2nd Batch of Results from Weather@Home 2014 UK Flooding Experiment

Thank you again to everyone who has been running models for us on this experiment. We’re now able to show you the 2nd batch of results, with just over 500 models.

Here is a plot of the second batch of results from the weather@home UK Flooding experiment we’re currently running:

Each dark blue and green dot represents one model that was run on a participant’s computer. If climate change had changed the odds of getting the severe flooding last winter, then we should expect to see a significant gap between the blue and green dots. For more information about how to read this Return Time Plot, please see the Expected Results page.

We’re hoping to eventually get several thousand model runs done, but we thought it would be interesting to plot the results so far, so you can see why we need so many results.

With only 47 model runs (see First Results below), there simply aren’t enough dots to state statistically if there is a difference between the blue and green dots.

Now, with 510, we’re starting to see a better pattern emerge. As you can see in the plot, there isn’t currently any significant gap between the blue and green dots.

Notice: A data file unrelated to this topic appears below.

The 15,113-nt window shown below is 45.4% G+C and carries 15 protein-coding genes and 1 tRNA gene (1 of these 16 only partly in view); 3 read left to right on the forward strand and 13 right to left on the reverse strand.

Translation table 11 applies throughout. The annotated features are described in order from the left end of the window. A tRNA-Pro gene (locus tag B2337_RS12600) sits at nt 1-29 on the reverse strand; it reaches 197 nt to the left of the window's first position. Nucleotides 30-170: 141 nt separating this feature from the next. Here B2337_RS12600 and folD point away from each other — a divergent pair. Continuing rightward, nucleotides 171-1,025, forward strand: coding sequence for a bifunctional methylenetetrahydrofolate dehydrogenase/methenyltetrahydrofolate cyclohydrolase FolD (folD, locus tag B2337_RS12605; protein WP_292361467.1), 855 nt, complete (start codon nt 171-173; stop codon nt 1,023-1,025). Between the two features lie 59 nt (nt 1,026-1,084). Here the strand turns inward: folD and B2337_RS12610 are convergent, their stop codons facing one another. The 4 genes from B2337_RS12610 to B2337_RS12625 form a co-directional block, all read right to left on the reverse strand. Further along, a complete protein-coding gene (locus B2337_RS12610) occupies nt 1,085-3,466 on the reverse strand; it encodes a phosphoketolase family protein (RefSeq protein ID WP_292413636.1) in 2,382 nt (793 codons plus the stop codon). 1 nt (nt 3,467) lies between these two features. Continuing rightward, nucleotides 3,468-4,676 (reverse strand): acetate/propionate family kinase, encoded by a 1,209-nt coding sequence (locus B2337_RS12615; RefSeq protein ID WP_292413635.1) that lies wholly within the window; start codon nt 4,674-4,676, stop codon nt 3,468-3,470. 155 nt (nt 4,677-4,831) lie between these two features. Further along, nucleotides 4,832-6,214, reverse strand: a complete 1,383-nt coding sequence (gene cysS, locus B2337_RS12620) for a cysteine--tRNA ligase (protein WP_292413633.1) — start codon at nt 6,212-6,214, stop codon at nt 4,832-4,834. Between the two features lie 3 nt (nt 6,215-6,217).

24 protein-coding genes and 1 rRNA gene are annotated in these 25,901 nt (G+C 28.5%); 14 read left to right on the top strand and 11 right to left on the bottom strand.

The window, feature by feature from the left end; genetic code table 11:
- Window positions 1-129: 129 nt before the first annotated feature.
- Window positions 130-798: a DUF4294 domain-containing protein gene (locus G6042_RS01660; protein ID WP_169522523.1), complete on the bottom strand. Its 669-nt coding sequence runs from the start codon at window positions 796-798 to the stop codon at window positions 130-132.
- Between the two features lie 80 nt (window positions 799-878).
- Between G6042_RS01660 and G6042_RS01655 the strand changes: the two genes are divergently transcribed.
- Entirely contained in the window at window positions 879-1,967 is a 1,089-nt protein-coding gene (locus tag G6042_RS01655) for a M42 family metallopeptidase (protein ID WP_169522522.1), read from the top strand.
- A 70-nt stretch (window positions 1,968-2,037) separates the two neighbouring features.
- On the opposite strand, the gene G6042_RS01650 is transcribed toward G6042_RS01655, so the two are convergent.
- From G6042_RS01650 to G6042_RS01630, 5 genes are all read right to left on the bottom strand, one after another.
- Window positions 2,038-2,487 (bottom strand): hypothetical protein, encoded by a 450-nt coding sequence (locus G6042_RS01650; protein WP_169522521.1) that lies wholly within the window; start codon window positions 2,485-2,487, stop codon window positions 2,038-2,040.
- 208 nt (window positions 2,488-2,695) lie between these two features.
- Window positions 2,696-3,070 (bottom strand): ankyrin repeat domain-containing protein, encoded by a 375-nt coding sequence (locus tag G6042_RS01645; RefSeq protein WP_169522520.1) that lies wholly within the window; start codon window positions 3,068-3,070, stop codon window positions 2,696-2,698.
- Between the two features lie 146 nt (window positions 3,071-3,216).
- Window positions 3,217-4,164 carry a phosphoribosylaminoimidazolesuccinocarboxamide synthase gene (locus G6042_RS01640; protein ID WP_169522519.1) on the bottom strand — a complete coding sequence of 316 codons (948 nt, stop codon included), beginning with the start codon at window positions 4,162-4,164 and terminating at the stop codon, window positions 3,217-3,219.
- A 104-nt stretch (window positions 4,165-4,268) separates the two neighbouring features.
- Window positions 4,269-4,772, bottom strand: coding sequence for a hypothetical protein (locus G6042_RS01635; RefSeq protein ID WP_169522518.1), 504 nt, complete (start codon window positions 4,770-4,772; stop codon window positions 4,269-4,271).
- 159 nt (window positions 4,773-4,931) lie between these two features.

This short video shows an animation of the plot, as more and more results are added in:

The lighter green dots represent the individual patterns of sea surface temperature we estimated as the response of the climate system to man-made climate change. The smaller light green dots therefore represent the uncertainty in the human influence. If the blue dots lie within the area covered by the light green dots, then we can’t attribute these results to climate change.

But we need even more results to be able to make a statistical statement about the influence of climate change on the risk of extreme flooding.

We will be posting further results in the next few days, when we should be into the 1000’s of model runs.

So, please help us by signing up and joining in!

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